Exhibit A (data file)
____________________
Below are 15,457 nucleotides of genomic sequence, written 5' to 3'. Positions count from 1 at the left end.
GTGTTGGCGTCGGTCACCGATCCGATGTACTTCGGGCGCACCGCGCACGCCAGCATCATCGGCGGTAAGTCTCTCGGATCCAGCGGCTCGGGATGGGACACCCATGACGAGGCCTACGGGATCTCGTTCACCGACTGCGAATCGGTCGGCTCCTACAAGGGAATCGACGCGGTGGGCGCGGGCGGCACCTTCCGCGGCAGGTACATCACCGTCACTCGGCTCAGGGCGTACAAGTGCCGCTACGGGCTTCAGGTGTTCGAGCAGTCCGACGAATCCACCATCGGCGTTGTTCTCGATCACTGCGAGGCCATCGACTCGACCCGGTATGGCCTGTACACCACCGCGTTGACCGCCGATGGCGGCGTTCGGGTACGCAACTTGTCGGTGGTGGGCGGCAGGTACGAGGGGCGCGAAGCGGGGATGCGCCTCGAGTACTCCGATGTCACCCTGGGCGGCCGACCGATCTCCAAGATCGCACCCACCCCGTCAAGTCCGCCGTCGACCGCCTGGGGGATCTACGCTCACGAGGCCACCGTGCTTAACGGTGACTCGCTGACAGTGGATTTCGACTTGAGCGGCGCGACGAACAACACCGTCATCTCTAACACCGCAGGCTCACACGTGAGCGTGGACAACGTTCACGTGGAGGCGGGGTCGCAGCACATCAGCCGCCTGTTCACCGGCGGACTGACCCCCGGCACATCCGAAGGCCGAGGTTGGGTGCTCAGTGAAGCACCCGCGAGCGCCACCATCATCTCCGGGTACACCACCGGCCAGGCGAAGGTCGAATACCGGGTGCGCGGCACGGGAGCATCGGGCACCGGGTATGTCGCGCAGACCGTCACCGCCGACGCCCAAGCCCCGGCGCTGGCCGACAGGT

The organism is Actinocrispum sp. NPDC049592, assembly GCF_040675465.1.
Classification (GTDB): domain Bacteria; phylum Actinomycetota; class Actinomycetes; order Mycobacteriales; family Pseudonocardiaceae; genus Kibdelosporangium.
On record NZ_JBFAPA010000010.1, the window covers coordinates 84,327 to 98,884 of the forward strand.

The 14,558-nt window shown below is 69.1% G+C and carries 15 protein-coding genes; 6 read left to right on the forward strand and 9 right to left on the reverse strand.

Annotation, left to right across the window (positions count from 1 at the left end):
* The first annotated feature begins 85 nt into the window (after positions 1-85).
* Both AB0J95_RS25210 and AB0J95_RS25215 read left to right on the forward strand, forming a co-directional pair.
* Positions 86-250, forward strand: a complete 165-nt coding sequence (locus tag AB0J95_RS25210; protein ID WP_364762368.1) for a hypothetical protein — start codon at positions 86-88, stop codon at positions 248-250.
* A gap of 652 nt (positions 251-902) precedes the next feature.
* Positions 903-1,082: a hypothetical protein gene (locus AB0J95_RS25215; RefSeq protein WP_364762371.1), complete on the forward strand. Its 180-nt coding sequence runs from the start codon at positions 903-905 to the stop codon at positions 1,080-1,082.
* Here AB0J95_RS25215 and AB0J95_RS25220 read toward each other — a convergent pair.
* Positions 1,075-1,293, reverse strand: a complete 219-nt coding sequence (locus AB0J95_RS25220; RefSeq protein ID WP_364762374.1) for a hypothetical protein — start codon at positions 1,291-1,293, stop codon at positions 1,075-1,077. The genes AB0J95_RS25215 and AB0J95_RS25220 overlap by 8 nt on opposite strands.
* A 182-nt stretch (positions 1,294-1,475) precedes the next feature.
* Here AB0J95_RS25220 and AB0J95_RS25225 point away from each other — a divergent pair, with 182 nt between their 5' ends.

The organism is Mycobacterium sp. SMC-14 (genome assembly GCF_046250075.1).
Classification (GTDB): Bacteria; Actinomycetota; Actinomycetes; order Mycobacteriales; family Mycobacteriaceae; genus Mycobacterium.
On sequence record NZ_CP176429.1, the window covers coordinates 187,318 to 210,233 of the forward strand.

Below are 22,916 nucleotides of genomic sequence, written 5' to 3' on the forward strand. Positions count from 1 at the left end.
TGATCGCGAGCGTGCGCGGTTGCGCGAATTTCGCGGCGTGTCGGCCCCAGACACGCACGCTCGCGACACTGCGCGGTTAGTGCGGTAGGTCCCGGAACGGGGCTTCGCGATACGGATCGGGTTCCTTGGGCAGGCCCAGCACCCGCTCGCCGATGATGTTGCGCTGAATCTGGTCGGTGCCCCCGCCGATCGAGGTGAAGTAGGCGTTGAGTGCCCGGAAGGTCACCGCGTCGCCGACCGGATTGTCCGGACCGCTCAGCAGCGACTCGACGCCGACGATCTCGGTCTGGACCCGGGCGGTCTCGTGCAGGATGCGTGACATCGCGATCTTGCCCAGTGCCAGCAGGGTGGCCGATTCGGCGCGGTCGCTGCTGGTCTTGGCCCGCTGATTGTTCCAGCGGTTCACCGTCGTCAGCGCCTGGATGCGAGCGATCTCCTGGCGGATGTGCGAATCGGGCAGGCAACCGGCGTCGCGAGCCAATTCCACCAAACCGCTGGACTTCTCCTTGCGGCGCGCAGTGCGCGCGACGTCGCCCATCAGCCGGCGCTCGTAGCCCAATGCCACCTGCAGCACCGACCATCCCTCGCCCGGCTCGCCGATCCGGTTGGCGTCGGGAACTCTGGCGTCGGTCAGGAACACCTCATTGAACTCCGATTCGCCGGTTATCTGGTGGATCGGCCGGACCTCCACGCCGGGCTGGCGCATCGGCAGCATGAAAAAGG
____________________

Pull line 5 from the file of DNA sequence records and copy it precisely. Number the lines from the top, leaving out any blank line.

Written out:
On record NZ_JBFAPA010000010.1, the window covers coordinates 84,327 to 98,884 of the forward strand.